12 Aug

The Roving Irishman

I am a roving Irishman that roves from town to town,
I lately took a notion to view some foreign ground,
So with my knapsack on my shoulder and shillala in my hand,
I sailed away to America to view that happy land.

When I landed in Philadelphia the girls all laughed with joy,
Says one unto another, “There comes a roving boy.”
One treated to a bottle and another to a dram,
And the toast went ’round so merrily, “Success to the Irishman.”

The very first night at the house where I was going to stay,
The landlady’s daughter grew very fond of me;
She kissed me and she hugged me and she took me by the hand,
And she whispers to her mother, “How I love this Irishman.”

It was early next morning when I was going away,
The landlady’s daughter those words to me did say,
“How can you be so cruel or prove so very unkind,
As to go away a-roving and leave me here behind?”

Oh, I am bound for Wisconsin, that’s right among the Dutch,
And as for conversation it won’t be very much,
But by signs and by signals I’ll make them understand
That the spirits of good nature lies in this Irishman.

Now it’s time to leave off roving and take myself a wife,
And for to live happy the remainder of my life;
Oh, I’ll hug her and I’ll kiss her, oh, I’ll do the best I can
For to make her bless the day that she wed with this Irishman.


I sang this song for singer Len Graham of County Antrim, Ireland and he immediately recognized it as a version of “The Roving Journeyman” aka “The Little Beggerman.” I learned another version when I was a teenager up in Bemidji, MN but I didn’t realize they were related because I had a different melody (the one often called “The Red Haired Boy”) for my earlier version. Dean’s air is much more somber.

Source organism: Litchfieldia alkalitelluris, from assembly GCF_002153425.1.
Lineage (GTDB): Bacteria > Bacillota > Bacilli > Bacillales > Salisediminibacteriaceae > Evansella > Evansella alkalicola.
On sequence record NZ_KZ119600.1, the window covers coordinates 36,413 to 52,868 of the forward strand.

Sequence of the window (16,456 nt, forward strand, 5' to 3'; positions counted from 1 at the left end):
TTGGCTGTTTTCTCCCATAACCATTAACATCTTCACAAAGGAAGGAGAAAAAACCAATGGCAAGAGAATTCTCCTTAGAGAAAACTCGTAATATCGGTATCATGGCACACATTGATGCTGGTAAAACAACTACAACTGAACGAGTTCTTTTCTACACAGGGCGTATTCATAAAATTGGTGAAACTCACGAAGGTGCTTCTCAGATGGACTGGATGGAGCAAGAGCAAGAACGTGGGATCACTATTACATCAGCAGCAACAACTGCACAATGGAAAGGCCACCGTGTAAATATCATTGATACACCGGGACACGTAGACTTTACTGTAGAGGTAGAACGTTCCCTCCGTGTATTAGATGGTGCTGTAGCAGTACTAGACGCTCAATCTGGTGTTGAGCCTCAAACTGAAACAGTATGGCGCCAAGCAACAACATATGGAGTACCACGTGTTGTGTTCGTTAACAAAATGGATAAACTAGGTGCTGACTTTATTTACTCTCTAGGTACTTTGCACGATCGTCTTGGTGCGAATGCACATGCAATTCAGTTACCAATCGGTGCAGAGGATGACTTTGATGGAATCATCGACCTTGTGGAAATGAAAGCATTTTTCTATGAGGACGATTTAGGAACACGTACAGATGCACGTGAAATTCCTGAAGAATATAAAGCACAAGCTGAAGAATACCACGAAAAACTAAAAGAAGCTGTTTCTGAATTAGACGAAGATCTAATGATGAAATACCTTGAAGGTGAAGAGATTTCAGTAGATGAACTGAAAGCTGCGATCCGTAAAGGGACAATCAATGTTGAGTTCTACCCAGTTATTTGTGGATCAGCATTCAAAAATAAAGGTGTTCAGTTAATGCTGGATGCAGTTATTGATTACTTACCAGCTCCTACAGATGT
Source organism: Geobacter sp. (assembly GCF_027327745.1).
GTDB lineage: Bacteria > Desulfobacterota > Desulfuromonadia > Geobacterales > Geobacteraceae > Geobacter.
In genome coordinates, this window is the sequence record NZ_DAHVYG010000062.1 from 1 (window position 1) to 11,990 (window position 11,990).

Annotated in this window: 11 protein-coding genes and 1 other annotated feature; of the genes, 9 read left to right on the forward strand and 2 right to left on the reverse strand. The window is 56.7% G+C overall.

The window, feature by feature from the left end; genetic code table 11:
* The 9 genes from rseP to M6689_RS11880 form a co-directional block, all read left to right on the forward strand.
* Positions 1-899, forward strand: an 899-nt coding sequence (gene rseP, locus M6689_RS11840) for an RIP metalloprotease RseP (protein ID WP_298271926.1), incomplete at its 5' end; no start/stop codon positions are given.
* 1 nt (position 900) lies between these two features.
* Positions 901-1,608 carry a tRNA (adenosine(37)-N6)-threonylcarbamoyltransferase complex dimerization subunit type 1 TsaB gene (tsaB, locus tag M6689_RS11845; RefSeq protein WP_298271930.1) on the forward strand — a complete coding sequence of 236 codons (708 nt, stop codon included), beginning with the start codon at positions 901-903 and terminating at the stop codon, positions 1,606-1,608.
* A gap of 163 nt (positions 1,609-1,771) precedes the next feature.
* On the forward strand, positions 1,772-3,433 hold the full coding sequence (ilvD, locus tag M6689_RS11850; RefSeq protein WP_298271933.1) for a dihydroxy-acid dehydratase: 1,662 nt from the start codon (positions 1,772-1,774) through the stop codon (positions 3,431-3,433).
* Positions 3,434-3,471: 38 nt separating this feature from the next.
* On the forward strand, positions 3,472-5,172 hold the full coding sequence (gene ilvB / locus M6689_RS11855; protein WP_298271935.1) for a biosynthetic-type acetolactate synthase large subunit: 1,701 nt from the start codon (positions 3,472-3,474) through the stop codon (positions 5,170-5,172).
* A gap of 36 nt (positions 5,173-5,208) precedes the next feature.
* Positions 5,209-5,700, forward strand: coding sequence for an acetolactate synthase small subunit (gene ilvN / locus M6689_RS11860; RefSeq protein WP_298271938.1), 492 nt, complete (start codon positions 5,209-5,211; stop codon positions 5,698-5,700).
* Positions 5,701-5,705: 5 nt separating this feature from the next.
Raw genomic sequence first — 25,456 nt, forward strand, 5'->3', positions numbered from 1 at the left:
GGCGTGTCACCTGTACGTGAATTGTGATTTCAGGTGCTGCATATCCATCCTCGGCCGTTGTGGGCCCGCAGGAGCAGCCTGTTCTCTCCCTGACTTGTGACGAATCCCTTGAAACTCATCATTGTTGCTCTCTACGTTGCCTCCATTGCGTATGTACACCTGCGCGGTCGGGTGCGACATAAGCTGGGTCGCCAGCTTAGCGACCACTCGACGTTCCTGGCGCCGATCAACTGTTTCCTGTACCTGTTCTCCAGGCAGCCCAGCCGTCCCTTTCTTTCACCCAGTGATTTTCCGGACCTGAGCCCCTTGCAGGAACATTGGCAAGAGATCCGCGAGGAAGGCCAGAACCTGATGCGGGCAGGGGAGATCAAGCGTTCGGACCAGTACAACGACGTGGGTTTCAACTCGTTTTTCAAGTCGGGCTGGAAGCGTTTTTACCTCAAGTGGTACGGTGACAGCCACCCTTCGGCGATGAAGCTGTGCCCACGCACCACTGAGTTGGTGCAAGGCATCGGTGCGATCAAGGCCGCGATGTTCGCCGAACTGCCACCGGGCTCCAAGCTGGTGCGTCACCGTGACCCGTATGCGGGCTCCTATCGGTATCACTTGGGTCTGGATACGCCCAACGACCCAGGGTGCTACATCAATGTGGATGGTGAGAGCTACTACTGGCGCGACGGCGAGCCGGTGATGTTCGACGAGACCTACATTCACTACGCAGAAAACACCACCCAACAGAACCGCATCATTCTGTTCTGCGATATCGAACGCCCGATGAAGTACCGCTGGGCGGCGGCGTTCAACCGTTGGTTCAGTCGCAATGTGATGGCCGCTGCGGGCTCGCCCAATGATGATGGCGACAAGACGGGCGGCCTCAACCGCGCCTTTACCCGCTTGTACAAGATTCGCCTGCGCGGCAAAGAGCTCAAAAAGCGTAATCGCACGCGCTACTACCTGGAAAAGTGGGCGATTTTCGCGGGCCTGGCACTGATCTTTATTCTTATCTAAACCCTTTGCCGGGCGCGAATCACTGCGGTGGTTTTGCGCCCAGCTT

Later, I came across a version, called “The Rambling Kerry Lad,” recorded from Bridget Granbhil of the Dingle Peninsula that is very similar in melody and text to Dean’s version. You can hear Granbhil’s version on the Folkways album Traditional Music of Ireland, Vol. 2: Songs and Dances from Down, Kerry, and Clare. The song was a vehicle for the “traditional creativity” of other “woods singers” in Dean’s childhood home of St. Lawrence County, New York.  Two personalized versions, “The Roving Cunningham” and “The Roving Ashlaw Man” were recorded there by Robert Bethke in the 1970s from brothers Ted and Eddie Ashlaw.

We don’t know where Dean learned the song but his version bears the mark of more personalization – this time to the Midwest. The 5th verse is unique to Dean’s collection with its reference to the somewhat non-conversational Dutch of Wisconsin (“Dutch” here almost certainly means German, or Deutsch, rather than the modern usage of the word for folks from the Netherlands). This verse could easily have been composed by Dean himself.  In fact, my research has turned up a story of Dean reluctantly leaving Hinckley, Minnesota in 1889 for a brief stint as a bartender in a saloon in Superior, Wisconsin. He didn’t last long there and the Pine County Pioneer even reported that “Mike does not fancy the town.” Maybe this had to do with a German deficiency in the “gift of the gab” (or maybe it was just a crummy job). Also, since Dean was, by all accounts, a sociable bartender for most of his adult life, it’s easy to guess what is meant by “the spirits of good nature!”


More detailed information on this song from the Traditional Ballad Index

Listen to other versions online!

Bridget Granbhil’s “The Rambling Kerry Lad”
Ted Ashlaw’s “The Roving Cunningham”
Eddie Ashlaw’s “The Roving Ashlaw Man”